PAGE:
Criticism of President Bush by former Treasury Secretary Paul O’Neill was a big story. But O’Neill, who was famous for making gaffes, has made a few more. O’Neill says Bush was like a blind man in a roomful of deaf people. O’Neill seems to be deaf, dumb and blind on critical national security matters.
Perhaps the most sensational allegation is that Bush planned the invasion of Iraq within days of his inauguration. Lesley Stahl of 60 Minutes interviewed Pulitzer prizewinning journalist Ron Suskind, whose new book, The Price of Loyalty: George W. Bush, The White House and the Education of Paul O’Neill, contains the allegations. O’Neill gave Suskind thousands of documents, one of them with a classified stamp on it that was shown on 60 Minutes. An investigation was launched into why O’Neill took the document from the department. O’Neill says that a Treasury Department lawyer cleared the release of these documents. But it’s not so clear that O’Neill was authorized to give them to Suskind for a book and to be shown on national TV.
The 60 Minutes show described one as a Pentagon document, dated March 5, 2001, and entitled “Foreign Suitors for Iraqi Oilfield contracts.” It turns out that it is not from the Pentagon. It’s from Vice-President Dick Cheney’s office and was written as part of the energy task force that he ran to develop a national energy policy. The document was part of a major study of global oil supplies. Judicial Watch obtained it in a lawsuit and posted it, along with related documents, on its own website. The document aside, it’s not surprising that the Administration would be targeting Saddam Hussein from the day it took office. The Iraq Liberation Act had been passed by Congress and signed by former President Clinton.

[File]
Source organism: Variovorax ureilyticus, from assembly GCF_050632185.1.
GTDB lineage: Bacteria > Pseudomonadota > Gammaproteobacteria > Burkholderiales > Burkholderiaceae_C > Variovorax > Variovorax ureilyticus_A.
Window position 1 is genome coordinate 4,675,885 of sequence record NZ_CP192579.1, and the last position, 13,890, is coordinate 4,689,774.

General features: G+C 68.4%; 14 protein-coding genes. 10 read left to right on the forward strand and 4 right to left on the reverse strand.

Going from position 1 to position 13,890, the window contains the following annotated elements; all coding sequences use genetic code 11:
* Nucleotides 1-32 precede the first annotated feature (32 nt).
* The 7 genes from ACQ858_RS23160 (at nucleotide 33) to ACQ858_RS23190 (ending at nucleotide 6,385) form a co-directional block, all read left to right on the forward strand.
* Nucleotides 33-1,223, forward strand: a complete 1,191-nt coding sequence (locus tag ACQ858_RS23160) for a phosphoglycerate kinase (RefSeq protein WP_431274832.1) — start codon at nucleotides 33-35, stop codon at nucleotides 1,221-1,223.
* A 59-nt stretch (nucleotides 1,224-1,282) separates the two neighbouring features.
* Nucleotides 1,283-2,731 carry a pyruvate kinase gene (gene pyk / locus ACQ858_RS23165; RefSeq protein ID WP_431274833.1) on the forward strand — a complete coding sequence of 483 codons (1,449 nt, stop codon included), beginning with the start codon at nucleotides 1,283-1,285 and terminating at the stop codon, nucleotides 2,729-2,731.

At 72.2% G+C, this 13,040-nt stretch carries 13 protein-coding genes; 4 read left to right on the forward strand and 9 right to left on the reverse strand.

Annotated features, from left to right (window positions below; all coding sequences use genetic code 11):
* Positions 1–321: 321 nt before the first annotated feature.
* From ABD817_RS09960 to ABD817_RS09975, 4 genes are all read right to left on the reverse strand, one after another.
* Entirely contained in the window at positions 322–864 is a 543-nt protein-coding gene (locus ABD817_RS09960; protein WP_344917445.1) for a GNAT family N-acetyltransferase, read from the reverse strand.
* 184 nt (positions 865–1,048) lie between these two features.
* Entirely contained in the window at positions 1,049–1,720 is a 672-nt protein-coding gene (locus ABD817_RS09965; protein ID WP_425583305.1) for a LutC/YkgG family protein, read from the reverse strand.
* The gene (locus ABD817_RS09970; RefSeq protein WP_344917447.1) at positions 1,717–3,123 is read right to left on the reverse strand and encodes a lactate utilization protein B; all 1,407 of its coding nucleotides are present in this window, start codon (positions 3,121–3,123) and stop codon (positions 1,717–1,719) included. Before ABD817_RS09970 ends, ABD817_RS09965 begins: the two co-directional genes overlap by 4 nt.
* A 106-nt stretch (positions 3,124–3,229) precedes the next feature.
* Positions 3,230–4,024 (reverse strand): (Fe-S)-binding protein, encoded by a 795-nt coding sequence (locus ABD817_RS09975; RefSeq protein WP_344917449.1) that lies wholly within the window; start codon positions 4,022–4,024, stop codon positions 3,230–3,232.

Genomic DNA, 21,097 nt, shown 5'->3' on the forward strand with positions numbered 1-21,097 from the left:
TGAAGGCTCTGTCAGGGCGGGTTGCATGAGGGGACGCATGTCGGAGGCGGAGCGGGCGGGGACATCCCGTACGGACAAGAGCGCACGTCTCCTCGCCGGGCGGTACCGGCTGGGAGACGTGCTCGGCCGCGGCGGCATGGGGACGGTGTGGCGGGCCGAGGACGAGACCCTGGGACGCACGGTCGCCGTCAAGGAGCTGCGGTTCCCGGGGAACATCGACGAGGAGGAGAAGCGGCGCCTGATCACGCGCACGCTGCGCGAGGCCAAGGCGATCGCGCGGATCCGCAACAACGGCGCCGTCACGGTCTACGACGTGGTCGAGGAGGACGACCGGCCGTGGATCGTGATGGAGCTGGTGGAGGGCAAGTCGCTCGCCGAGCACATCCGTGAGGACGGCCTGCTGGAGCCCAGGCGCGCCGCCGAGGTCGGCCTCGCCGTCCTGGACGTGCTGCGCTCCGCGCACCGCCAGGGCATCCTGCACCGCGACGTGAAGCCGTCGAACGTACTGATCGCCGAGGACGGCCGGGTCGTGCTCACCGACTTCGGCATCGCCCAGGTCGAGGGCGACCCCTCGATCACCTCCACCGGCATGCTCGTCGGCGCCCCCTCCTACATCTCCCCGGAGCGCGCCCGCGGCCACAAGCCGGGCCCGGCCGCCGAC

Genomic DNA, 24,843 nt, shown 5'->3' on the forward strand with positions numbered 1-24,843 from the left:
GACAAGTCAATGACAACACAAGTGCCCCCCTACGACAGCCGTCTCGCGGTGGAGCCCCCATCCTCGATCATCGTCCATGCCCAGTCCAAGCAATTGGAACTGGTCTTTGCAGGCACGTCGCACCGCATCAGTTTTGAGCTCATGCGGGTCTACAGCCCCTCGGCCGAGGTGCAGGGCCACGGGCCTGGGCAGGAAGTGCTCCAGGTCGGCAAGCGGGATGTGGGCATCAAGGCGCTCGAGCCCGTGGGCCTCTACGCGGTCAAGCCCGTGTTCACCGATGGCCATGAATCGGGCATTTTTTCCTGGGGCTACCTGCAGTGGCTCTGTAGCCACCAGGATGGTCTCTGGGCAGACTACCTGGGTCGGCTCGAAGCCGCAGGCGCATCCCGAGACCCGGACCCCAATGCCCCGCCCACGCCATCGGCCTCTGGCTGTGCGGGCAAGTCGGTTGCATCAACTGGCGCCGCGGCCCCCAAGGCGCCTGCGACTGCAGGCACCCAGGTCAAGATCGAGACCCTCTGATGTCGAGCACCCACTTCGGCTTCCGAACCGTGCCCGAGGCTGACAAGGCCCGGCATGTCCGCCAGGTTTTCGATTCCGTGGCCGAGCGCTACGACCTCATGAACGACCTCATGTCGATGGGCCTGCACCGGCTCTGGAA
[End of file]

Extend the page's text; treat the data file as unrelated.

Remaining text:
Following up on another allegation aired by 60 Minutes, O’Neill told Time magazine’s White House correspondent John Dickerson, “In the 23 months I was there, I never saw anything that I would characterize as evidence of weapons of mass destruction?I’ve been around a hell of a long time, and I know the difference between evidence and assertions and illusions or allusions and conclusions that one could draw from a set of assumptions?”
Discussing O’Neill’s charges on Fox News Sunday, Democratic Senator Joseph Lieberman said that he had decided long before Bush became president, “more than a decade ago, that Saddam Hussein was a terrible tyrant, a brutal dictator [who] killed hundreds of thousands of his people [and] did have weapons of mass destruction because we know he used them against the Iranians and the Kurds?He was an enemy of the United States.”
The evidence of weapons of mass destruction was accepted by the Clinton administration and the United Nations. The failure so far to turn up the weapons may reflect an intelligence failure. On the other hand, Saddam worked hard to conceal his programs and they may yet be uncovered. A disgruntled former treasury secretary with no background in intelligence matters is hardly an authoritative source on a matter such as this. The media have displayed their liberal bias by taking him seriously and giving him a national platform.